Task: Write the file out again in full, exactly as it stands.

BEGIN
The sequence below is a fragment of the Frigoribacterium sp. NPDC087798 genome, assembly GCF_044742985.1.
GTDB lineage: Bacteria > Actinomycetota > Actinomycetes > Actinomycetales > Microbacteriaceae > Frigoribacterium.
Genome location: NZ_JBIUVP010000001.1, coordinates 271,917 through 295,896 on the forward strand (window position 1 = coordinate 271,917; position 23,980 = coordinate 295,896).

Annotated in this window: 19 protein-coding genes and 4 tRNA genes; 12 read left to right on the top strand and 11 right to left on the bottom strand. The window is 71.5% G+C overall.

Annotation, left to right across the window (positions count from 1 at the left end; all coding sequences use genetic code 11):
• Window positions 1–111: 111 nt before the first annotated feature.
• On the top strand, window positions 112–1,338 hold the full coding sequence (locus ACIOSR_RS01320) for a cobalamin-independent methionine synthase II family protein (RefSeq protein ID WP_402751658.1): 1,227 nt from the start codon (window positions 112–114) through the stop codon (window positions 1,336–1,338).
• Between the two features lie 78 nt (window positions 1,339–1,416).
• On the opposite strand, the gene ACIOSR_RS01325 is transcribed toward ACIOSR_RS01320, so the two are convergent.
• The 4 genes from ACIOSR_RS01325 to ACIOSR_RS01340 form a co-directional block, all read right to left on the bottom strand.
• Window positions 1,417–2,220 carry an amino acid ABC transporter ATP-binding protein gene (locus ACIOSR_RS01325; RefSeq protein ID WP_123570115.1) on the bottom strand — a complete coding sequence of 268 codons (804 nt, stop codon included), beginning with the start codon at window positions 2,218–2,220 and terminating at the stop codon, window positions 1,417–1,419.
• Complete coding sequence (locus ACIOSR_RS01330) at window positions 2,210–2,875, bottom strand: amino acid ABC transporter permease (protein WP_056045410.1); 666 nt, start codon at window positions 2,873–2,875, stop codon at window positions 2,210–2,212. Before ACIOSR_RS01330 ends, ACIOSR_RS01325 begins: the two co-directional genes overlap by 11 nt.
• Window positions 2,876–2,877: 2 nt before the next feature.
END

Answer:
The sequence below is a fragment of the Frigoribacterium sp. NPDC087798 genome, assembly GCF_044742985.1.
GTDB lineage: Bacteria > Actinomycetota > Actinomycetes > Actinomycetales > Microbacteriaceae > Frigoribacterium.
Genome location: NZ_JBIUVP010000001.1, coordinates 271,917 through 295,896 on the forward strand (window position 1 = coordinate 271,917; position 23,980 = coordinate 295,896).

Annotated in this window: 19 protein-coding genes and 4 tRNA genes; 12 read left to right on the top strand and 11 right to left on the bottom strand. The window is 71.5% G+C overall.

Annotation, left to right across the window (positions count from 1 at the left end; all coding sequences use genetic code 11):
• Window positions 1–111: 111 nt before the first annotated feature.
• On the top strand, window positions 112–1,338 hold the full coding sequence (locus ACIOSR_RS01320) for a cobalamin-independent methionine synthase II family protein (RefSeq protein ID WP_402751658.1): 1,227 nt from the start codon (window positions 112–114) through the stop codon (window positions 1,336–1,338).
• Between the two features lie 78 nt (window positions 1,339–1,416).
• On the opposite strand, the gene ACIOSR_RS01325 is transcribed toward ACIOSR_RS01320, so the two are convergent.
• The 4 genes from ACIOSR_RS01325 to ACIOSR_RS01340 form a co-directional block, all read right to left on the bottom strand.
• Window positions 1,417–2,220 carry an amino acid ABC transporter ATP-binding protein gene (locus ACIOSR_RS01325; RefSeq protein ID WP_123570115.1) on the bottom strand — a complete coding sequence of 268 codons (804 nt, stop codon included), beginning with the start codon at window positions 2,218–2,220 and terminating at the stop codon, window positions 1,417–1,419.
• Complete coding sequence (locus ACIOSR_RS01330) at window positions 2,210–2,875, bottom strand: amino acid ABC transporter permease (protein WP_056045410.1); 666 nt, start codon at window positions 2,873–2,875, stop codon at window positions 2,210–2,212. Before ACIOSR_RS01330 ends, ACIOSR_RS01325 begins: the two co-directional genes overlap by 11 nt.
• Window positions 2,876–2,877: 2 nt before the next feature.